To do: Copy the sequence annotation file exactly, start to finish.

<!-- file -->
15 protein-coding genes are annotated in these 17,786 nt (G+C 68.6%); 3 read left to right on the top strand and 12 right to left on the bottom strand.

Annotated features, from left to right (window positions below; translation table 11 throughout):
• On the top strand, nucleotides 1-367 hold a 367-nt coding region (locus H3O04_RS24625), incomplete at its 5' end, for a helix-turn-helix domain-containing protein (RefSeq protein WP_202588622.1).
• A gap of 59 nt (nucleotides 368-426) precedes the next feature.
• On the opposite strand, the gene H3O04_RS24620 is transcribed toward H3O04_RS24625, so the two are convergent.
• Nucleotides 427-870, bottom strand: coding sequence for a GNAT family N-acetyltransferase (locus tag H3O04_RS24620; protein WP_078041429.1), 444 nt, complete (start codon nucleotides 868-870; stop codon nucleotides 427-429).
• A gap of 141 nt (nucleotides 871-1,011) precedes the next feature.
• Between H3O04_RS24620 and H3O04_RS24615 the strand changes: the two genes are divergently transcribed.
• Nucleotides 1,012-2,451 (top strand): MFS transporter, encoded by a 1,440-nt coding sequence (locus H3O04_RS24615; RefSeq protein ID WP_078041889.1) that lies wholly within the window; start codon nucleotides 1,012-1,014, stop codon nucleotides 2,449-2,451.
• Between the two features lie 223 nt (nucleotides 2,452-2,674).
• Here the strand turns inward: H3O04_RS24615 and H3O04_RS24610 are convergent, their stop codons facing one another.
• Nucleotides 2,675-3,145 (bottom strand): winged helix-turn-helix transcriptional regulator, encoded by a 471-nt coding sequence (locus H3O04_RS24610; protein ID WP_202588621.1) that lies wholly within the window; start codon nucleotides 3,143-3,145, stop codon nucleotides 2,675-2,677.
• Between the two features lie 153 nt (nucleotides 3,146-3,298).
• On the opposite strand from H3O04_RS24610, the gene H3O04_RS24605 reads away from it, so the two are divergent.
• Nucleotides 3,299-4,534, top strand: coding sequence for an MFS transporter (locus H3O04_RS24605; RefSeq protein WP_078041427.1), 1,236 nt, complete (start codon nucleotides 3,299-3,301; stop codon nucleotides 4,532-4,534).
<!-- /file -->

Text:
15 protein-coding genes are annotated in these 17,786 nt (G+C 68.6%); 3 read left to right on the top strand and 12 right to left on the bottom strand.

Annotated features, from left to right (window positions below; translation table 11 throughout):
• On the top strand, nucleotides 1-367 hold a 367-nt coding region (locus H3O04_RS24625), incomplete at its 5' end, for a helix-turn-helix domain-containing protein (RefSeq protein WP_202588622.1).
• A gap of 59 nt (nucleotides 368-426) precedes the next feature.
• On the opposite strand, the gene H3O04_RS24620 is transcribed toward H3O04_RS24625, so the two are convergent.
• Nucleotides 427-870, bottom strand: coding sequence for a GNAT family N-acetyltransferase (locus tag H3O04_RS24620; protein WP_078041429.1), 444 nt, complete (start codon nucleotides 868-870; stop codon nucleotides 427-429).
• A gap of 141 nt (nucleotides 871-1,011) precedes the next feature.
• Between H3O04_RS24620 and H3O04_RS24615 the strand changes: the two genes are divergently transcribed.
• Nucleotides 1,012-2,451 (top strand): MFS transporter, encoded by a 1,440-nt coding sequence (locus H3O04_RS24615; RefSeq protein ID WP_078041889.1) that lies wholly within the window; start codon nucleotides 1,012-1,014, stop codon nucleotides 2,449-2,451.
• Between the two features lie 223 nt (nucleotides 2,452-2,674).
• Here the strand turns inward: H3O04_RS24615 and H3O04_RS24610 are convergent, their stop codons facing one another.
• Nucleotides 2,675-3,145 (bottom strand): winged helix-turn-helix transcriptional regulator, encoded by a 471-nt coding sequence (locus H3O04_RS24610; protein ID WP_202588621.1) that lies wholly within the window; start codon nucleotides 3,143-3,145, stop codon nucleotides 2,675-2,677.
• Between the two features lie 153 nt (nucleotides 3,146-3,298).
• On the opposite strand from H3O04_RS24610, the gene H3O04_RS24605 reads away from it, so the two are divergent.
• Nucleotides 3,299-4,534, top strand: coding sequence for an MFS transporter (locus H3O04_RS24605; RefSeq protein WP_078041427.1), 1,236 nt, complete (start codon nucleotides 3,299-3,301; stop codon nucleotides 4,532-4,534).